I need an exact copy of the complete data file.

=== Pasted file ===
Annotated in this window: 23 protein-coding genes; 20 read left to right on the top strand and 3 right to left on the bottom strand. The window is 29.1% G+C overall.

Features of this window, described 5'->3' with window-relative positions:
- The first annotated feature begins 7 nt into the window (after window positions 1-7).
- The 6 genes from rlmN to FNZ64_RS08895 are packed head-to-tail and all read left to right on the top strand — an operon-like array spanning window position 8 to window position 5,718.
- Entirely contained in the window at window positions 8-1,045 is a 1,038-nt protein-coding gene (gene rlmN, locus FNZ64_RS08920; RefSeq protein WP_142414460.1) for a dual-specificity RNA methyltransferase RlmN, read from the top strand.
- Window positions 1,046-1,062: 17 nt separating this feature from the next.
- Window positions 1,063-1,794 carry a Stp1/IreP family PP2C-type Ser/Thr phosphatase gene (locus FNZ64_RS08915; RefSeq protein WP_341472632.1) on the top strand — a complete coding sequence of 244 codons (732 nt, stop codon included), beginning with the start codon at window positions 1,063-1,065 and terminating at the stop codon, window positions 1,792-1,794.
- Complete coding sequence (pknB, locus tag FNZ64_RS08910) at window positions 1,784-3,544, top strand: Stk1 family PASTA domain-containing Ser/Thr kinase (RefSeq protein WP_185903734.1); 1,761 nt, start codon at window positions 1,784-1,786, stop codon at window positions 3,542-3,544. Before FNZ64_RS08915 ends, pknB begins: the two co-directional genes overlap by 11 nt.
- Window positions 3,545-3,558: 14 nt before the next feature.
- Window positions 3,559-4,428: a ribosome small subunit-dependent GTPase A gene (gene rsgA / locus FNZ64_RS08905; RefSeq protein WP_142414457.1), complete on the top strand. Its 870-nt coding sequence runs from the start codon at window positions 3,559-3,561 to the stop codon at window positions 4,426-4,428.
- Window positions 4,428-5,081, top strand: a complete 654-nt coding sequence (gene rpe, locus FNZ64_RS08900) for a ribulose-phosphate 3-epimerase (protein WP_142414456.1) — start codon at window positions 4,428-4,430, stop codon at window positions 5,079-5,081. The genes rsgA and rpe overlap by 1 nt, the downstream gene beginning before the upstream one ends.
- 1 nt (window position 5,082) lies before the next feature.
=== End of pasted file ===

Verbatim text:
Annotated in this window: 23 protein-coding genes; 20 read left to right on the top strand and 3 right to left on the bottom strand. The window is 29.1% G+C overall.

Features of this window, described 5'->3' with window-relative positions:
- The first annotated feature begins 7 nt into the window (after window positions 1-7).
- The 6 genes from rlmN to FNZ64_RS08895 are packed head-to-tail and all read left to right on the top strand — an operon-like array spanning window position 8 to window position 5,718.
- Entirely contained in the window at window positions 8-1,045 is a 1,038-nt protein-coding gene (gene rlmN, locus FNZ64_RS08920; RefSeq protein WP_142414460.1) for a dual-specificity RNA methyltransferase RlmN, read from the top strand.
- Window positions 1,046-1,062: 17 nt separating this feature from the next.
- Window positions 1,063-1,794 carry a Stp1/IreP family PP2C-type Ser/Thr phosphatase gene (locus FNZ64_RS08915; RefSeq protein WP_341472632.1) on the top strand — a complete coding sequence of 244 codons (732 nt, stop codon included), beginning with the start codon at window positions 1,063-1,065 and terminating at the stop codon, window positions 1,792-1,794.
- Complete coding sequence (pknB, locus tag FNZ64_RS08910) at window positions 1,784-3,544, top strand: Stk1 family PASTA domain-containing Ser/Thr kinase (RefSeq protein WP_185903734.1); 1,761 nt, start codon at window positions 1,784-1,786, stop codon at window positions 3,542-3,544. Before FNZ64_RS08915 ends, pknB begins: the two co-directional genes overlap by 11 nt.
- Window positions 3,545-3,558: 14 nt before the next feature.
- Window positions 3,559-4,428: a ribosome small subunit-dependent GTPase A gene (gene rsgA / locus FNZ64_RS08905; RefSeq protein WP_142414457.1), complete on the top strand. Its 870-nt coding sequence runs from the start codon at window positions 3,559-3,561 to the stop codon at window positions 4,426-4,428.
- Window positions 4,428-5,081, top strand: a complete 654-nt coding sequence (gene rpe, locus FNZ64_RS08900) for a ribulose-phosphate 3-epimerase (protein WP_142414456.1) — start codon at window positions 4,428-4,430, stop codon at window positions 5,079-5,081. The genes rsgA and rpe overlap by 1 nt, the downstream gene beginning before the upstream one ends.
- 1 nt (window position 5,082) lies before the next feature.